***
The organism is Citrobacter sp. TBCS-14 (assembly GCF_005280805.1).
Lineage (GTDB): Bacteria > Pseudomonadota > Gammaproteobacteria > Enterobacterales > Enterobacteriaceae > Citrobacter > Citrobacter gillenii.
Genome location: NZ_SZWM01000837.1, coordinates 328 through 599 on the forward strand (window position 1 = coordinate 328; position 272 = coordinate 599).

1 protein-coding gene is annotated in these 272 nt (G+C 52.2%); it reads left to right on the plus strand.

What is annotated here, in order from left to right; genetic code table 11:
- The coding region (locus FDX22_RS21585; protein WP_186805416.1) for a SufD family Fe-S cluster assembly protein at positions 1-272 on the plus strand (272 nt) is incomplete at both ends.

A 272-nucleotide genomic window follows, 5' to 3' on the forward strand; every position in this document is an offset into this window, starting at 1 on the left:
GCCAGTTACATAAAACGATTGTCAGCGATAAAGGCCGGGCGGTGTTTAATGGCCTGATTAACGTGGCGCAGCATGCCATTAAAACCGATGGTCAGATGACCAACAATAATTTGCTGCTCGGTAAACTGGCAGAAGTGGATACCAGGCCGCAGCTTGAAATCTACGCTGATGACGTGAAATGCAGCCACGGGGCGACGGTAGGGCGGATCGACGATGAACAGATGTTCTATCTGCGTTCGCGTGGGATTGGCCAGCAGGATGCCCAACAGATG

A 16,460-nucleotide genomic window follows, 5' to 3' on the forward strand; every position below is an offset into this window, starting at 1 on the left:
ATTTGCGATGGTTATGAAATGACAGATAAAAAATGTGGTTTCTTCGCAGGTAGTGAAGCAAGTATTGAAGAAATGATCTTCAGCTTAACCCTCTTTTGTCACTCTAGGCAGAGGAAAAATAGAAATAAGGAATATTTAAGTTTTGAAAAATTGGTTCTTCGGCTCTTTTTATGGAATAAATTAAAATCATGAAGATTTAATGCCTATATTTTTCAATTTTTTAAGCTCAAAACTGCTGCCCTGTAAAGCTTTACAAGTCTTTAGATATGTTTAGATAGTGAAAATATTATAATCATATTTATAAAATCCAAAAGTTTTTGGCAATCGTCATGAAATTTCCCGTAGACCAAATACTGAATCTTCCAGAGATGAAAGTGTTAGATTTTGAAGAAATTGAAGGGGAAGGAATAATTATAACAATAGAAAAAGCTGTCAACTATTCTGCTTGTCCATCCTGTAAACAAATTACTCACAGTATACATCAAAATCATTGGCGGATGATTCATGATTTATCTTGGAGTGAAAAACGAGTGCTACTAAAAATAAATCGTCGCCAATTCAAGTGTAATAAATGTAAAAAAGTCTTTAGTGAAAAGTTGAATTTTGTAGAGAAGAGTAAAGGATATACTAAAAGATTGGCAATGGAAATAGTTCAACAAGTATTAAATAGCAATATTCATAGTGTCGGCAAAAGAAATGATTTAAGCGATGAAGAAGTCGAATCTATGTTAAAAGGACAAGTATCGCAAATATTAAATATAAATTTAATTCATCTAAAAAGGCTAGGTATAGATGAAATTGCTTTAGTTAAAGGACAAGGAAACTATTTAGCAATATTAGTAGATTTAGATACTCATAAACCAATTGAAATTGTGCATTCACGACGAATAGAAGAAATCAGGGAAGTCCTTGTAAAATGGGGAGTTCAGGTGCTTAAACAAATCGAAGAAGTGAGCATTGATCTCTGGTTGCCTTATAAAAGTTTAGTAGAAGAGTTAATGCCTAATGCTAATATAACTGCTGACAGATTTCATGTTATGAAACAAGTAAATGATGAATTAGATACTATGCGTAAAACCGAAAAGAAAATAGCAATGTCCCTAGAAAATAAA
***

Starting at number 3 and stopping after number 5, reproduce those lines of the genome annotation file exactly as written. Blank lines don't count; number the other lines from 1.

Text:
Genome location: NZ_SZWM01000837.1, coordinates 328 through 599 on the forward strand (window position 1 = coordinate 328; position 272 = coordinate 599).

1 protein-coding gene is annotated in these 272 nt (G+C 52.2%); it reads left to right on the plus strand.

What is annotated here, in order from left to right; genetic code table 11: